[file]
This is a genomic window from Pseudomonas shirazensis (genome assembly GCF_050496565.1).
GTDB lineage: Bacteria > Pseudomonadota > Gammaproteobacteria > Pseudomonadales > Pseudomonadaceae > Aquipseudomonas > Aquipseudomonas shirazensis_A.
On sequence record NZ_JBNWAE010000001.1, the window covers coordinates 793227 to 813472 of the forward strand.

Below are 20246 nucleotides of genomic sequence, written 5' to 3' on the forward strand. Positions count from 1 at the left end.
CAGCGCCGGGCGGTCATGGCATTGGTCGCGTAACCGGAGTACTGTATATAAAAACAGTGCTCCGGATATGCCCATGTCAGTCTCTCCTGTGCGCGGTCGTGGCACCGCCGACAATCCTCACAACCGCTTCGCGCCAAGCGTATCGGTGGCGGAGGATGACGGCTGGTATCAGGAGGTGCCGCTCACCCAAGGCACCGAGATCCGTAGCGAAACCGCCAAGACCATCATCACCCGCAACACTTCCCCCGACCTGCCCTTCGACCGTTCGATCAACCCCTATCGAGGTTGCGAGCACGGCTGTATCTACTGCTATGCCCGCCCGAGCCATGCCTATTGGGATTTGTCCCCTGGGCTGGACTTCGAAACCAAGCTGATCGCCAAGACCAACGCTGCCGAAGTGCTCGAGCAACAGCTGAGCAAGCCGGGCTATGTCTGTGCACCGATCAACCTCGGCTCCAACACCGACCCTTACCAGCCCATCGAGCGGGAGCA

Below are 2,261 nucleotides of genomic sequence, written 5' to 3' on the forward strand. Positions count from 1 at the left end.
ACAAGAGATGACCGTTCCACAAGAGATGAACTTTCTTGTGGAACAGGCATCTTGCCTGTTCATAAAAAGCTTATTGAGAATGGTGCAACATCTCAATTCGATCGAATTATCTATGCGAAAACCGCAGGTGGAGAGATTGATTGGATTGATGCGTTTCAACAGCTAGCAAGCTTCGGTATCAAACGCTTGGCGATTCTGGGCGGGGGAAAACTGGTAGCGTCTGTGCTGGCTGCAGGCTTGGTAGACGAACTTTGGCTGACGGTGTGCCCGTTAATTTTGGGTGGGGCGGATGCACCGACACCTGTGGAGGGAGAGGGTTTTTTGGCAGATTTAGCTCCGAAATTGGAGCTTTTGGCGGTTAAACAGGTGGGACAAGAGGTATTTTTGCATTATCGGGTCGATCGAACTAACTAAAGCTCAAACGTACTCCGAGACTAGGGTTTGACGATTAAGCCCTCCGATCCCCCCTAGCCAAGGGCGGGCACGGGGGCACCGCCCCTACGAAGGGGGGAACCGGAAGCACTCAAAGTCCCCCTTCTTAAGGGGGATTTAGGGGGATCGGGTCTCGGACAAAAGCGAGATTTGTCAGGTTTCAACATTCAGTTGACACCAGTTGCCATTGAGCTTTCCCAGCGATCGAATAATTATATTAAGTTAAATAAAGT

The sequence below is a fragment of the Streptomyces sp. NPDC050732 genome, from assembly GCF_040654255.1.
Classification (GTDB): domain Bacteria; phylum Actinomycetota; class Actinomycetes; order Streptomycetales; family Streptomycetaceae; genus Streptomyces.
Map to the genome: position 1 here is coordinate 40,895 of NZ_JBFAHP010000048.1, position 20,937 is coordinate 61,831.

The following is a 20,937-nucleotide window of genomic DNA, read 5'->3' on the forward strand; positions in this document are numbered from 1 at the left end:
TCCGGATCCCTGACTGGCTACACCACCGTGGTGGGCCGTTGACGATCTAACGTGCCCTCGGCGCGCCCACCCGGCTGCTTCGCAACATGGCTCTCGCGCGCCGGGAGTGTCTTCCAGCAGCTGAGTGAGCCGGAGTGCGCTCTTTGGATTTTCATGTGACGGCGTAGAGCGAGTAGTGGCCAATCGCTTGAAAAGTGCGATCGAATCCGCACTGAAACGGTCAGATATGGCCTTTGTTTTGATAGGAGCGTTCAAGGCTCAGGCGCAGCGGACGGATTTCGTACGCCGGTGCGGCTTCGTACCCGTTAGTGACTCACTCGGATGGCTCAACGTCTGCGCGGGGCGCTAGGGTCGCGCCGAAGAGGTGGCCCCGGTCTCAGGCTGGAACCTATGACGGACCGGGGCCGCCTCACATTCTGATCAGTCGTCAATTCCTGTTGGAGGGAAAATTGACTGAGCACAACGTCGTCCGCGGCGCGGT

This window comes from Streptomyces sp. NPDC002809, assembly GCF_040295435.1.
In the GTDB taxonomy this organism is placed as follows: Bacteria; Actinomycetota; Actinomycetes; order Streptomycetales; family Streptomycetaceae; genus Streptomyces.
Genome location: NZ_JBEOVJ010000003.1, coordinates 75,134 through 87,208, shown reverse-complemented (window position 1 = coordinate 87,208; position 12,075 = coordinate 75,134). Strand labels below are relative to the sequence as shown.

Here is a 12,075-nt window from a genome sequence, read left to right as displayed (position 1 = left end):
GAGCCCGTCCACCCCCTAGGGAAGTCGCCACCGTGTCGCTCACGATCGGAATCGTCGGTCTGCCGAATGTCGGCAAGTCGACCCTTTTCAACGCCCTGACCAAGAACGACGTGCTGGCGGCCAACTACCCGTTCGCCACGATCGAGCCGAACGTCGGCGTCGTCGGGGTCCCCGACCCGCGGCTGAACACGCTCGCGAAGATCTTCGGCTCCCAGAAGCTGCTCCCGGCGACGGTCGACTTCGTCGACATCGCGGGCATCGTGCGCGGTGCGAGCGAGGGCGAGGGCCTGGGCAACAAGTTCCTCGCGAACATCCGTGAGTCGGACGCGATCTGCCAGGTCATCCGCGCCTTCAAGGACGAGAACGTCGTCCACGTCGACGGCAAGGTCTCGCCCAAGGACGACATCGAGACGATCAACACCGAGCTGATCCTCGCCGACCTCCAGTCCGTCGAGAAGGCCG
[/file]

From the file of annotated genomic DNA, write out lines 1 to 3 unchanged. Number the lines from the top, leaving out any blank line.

This is a genomic window from Pseudomonas shirazensis (genome assembly GCF_050496565.1).
GTDB lineage: Bacteria > Pseudomonadota > Gammaproteobacteria > Pseudomonadales > Pseudomonadaceae > Aquipseudomonas > Aquipseudomonas shirazensis_A.
On sequence record NZ_JBNWAE010000001.1, the window covers coordinates 793227 to 813472 of the forward strand.